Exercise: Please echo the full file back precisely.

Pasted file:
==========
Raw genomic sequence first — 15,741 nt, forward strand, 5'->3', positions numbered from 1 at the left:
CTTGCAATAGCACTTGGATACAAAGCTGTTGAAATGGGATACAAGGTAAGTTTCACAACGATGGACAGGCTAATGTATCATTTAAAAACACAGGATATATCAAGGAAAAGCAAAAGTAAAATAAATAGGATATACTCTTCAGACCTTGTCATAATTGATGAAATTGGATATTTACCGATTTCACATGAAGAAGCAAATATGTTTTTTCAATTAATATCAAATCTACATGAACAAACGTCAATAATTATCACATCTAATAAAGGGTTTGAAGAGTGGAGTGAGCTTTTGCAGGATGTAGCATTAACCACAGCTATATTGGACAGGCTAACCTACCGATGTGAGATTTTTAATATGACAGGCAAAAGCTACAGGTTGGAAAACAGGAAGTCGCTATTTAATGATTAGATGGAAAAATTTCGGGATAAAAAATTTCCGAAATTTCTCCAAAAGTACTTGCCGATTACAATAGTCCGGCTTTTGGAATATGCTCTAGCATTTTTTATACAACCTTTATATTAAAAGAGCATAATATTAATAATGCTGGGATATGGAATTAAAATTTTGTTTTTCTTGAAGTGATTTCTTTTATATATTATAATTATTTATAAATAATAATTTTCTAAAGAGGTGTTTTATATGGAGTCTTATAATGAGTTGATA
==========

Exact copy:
Raw genomic sequence first — 15,741 nt, forward strand, 5'->3', positions numbered from 1 at the left:
CTTGCAATAGCACTTGGATACAAAGCTGTTGAAATGGGATACAAGGTAAGTTTCACAACGATGGACAGGCTAATGTATCATTTAAAAACACAGGATATATCAAGGAAAAGCAAAAGTAAAATAAATAGGATATACTCTTCAGACCTTGTCATAATTGATGAAATTGGATATTTACCGATTTCACATGAAGAAGCAAATATGTTTTTTCAATTAATATCAAATCTACATGAACAAACGTCAATAATTATCACATCTAATAAAGGGTTTGAAGAGTGGAGTGAGCTTTTGCAGGATGTAGCATTAACCACAGCTATATTGGACAGGCTAACCTACCGATGTGAGATTTTTAATATGACAGGCAAAAGCTACAGGTTGGAAAACAGGAAGTCGCTATTTAATGATTAGATGGAAAAATTTCGGGATAAAAAATTTCCGAAATTTCTCCAAAAGTACTTGCCGATTACAATAGTCCGGCTTTTGGAATATGCTCTAGCATTTTTTATACAACCTTTATATTAAAAGAGCATAATATTAATAATGCTGGGATATGGAATTAAAATTTTGTTTTTCTTGAAGTGATTTCTTTTATATATTATAATTATTTATAAATAATAATTTTCTAAAGAGGTGTTTTATATGGAGTCTTATAATGAGTTGATA